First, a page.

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Úvodní stránka » RECORDS » RECORDS II » Melissa Etheridge
Melissa Etheridge
Memphis Rock and Soul (October 7th, 2016)

 Melissa Etheridge — Memphis Rock and Soul (October 7th, 2016)
→   Rock ‘n’ roller whose hyper–American anthems were never obscured by a rich tabloid life.
From interview...: Scott Simon, HOST:
SIMON: What’s your feeling for Memphis?
ETHERIDGE: Oh, I have such a love, such as sweet love for Memphis. I grew up in Kansas, but when I knew I was going to do this album, when I knew I was going to dive into the Stax vault, I knew I wanted to go down to Memphis ‘cause the location, Memphis, was such an important part. I believe Memphis is the birthplace of rock ‘n’ roll. It was where all those musicians and everybody met — right there. It’s where Elvis was inspired. It’s where the Appalachian music and the blues music just collided together to create this new, vibrant R&B and rock ‘n’ roll that was coming out.
→   And then you had kids that would go to church in the morning and be just filled with the gospel music. And they would run home to listen to the Grand Ole Opry — that hillbilly music. And then those two things would mix together, and all of a sudden they started making this soul music.
Birth name: Melissa Lou Etheridge
Born: May 29, 1961
Instruments: Vocals, guitar, piano, harmonica, mandolin
Origin: Leavenworth, Kansas, U.S.
Location: Los Angeles, CA
Album release: October 7th
Record Label: Stax
Duration:     47:44
01. Memphis Train     3:50
02. Respect Yourself (People Stand Up)     4:25
03. Who’s Making Love     3:51
04. Hold On, I’m Coming     3:23
05. I’ve Been Loving You Too Long (To Stop Now)     4:05
06. Any Other Way     3:24
07. I’m A Lover     3:06
08. Rock Me Baby     4:47
09. I Forgot To Be Your Lover     4:52
10. Wait A Minute     2:56
11. Born Under A Bad Sign     4:36
12. I’ve Got Dreams to Remember     4:29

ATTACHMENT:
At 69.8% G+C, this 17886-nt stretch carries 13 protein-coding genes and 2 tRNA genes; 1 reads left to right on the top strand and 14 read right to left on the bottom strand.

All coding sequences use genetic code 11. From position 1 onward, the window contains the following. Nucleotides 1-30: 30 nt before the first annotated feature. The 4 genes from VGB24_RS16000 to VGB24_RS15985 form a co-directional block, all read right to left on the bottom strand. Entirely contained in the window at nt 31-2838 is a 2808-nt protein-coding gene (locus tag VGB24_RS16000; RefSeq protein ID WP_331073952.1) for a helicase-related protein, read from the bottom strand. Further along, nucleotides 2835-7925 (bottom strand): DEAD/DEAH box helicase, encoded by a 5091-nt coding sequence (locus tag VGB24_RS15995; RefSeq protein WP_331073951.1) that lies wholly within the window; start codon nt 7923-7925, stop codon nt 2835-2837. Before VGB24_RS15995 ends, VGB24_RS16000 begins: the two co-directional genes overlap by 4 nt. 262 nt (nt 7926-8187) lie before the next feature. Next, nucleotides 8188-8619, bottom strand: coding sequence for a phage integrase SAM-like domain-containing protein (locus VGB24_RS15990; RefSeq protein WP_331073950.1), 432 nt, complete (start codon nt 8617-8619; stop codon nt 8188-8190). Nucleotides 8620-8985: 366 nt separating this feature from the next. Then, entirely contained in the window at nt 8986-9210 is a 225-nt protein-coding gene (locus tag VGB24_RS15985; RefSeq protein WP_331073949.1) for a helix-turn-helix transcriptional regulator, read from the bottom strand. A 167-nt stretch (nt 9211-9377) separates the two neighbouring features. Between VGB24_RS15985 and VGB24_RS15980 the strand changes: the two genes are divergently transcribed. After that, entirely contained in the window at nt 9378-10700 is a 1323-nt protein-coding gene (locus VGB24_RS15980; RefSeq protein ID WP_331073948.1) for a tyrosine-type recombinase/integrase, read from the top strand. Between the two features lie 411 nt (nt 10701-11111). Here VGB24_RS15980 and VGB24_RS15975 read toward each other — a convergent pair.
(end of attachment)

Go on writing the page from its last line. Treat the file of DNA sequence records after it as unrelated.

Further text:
Written by:
|   Mack Rice / Willie Sparks / Rufus Thomas     1
|   Melissa Etheridge / Luther Ingram / Priscilla Renea / Mack Rice     2
|   Homer Banks / Bettye Crutcher / Don Davis / Raymond Jackson     3
|   Isaac Hayes / David Porter     4
|   Jerry Butler / Otis Redding     5
|   William Bell     6
|   John Burk / Melissa Etheridge / Lowell Fulsom / Jimmy McCracklin     7
|   Joe Josea / B.B. King     8
|   William Bell / Booker T. Jones     9, 11
|   Barbara Stephens     10
|   Otis Redding / Zelma Redding     12
♦   Homer Banks Composer
♦   William Bell Composer
♦   Paul Blakemore Mastering
♦   Stefanie Bolton Vocals (Background)
♦   John Burk Composer, Executive Producer, Producer
♦   Jerry Butler Composer
♦   Yennifer Correia Violin
♦   Bettye Crutcher Composer
♦   Don Davis Composer
♦   Melissa Etheridge Composer, Producer
♦   Michael Fahey Mixing Assistant
♦   Theron Feemster Programming
♦   Marc Franklin Trumpet
♦   Lowell Fulsom Composer
♦   Isaac Hayes Composer
♦   Leroy Hodges Bass
♦   Mary Hogan A&R
♦   Luther Ingram Composer
♦   Raymond Jackson Composer
♦   Booker T. Jones Composer
♦   Joe Josea Composer
♦   B.B. King Composer
♦   Jonathan Kirkscey Cello
♦   Beth Luscombe Viola
♦   Jimmy McCracklin Composer
♦   Lannie McMillan Saxophone
♦   Lawrence “Boo” Mitchell Engineer
♦   Jessie Munson Violin
♦   David Porter Composer
♦   Vance Powell Mixing
♦   Seth Presant Engineer
♦   Otis Redding Composer